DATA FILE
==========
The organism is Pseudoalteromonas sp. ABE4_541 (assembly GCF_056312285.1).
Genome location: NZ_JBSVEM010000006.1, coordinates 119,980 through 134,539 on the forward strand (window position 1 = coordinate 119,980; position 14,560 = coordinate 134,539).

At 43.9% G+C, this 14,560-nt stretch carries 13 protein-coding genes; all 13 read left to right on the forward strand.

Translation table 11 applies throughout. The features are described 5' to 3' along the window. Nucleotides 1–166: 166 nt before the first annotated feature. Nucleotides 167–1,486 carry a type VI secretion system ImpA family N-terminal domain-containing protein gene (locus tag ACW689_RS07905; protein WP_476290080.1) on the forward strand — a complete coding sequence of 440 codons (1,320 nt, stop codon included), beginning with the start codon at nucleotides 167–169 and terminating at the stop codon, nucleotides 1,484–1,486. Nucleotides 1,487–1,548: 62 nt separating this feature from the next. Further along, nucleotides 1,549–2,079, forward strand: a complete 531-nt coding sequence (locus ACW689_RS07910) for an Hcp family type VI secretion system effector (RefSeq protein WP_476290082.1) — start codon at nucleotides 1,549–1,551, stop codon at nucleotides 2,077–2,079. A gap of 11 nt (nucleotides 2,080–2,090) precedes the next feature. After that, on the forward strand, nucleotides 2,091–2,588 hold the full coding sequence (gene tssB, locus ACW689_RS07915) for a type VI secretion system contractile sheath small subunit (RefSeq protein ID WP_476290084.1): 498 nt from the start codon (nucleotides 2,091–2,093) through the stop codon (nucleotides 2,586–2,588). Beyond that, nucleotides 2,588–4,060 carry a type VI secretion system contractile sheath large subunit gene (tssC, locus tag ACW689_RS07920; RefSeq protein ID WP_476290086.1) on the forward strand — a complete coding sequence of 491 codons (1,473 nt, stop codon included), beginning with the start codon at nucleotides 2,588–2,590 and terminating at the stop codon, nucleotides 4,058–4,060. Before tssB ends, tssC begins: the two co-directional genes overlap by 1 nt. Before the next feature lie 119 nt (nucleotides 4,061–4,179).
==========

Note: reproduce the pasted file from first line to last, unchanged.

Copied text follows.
The organism is Pseudoalteromonas sp. ABE4_541 (assembly GCF_056312285.1).
Genome location: NZ_JBSVEM010000006.1, coordinates 119,980 through 134,539 on the forward strand (window position 1 = coordinate 119,980; position 14,560 = coordinate 134,539).

At 43.9% G+C, this 14,560-nt stretch carries 13 protein-coding genes; all 13 read left to right on the forward strand.

Translation table 11 applies throughout. The features are described 5' to 3' along the window. Nucleotides 1–166: 166 nt before the first annotated feature. Nucleotides 167–1,486 carry a type VI secretion system ImpA family N-terminal domain-containing protein gene (locus tag ACW689_RS07905; protein WP_476290080.1) on the forward strand — a complete coding sequence of 440 codons (1,320 nt, stop codon included), beginning with the start codon at nucleotides 167–169 and terminating at the stop codon, nucleotides 1,484–1,486. Nucleotides 1,487–1,548: 62 nt separating this feature from the next. Further along, nucleotides 1,549–2,079, forward strand: a complete 531-nt coding sequence (locus ACW689_RS07910) for an Hcp family type VI secretion system effector (RefSeq protein WP_476290082.1) — start codon at nucleotides 1,549–1,551, stop codon at nucleotides 2,077–2,079. A gap of 11 nt (nucleotides 2,080–2,090) precedes the next feature. After that, on the forward strand, nucleotides 2,091–2,588 hold the full coding sequence (gene tssB, locus ACW689_RS07915) for a type VI secretion system contractile sheath small subunit (RefSeq protein ID WP_476290084.1): 498 nt from the start codon (nucleotides 2,091–2,093) through the stop codon (nucleotides 2,586–2,588). Beyond that, nucleotides 2,588–4,060 carry a type VI secretion system contractile sheath large subunit gene (tssC, locus tag ACW689_RS07920; RefSeq protein ID WP_476290086.1) on the forward strand — a complete coding sequence of 491 codons (1,473 nt, stop codon included), beginning with the start codon at nucleotides 2,588–2,590 and terminating at the stop codon, nucleotides 4,058–4,060. Before tssB ends, tssC begins: the two co-directional genes overlap by 1 nt. Before the next feature lie 119 nt (nucleotides 4,061–4,179).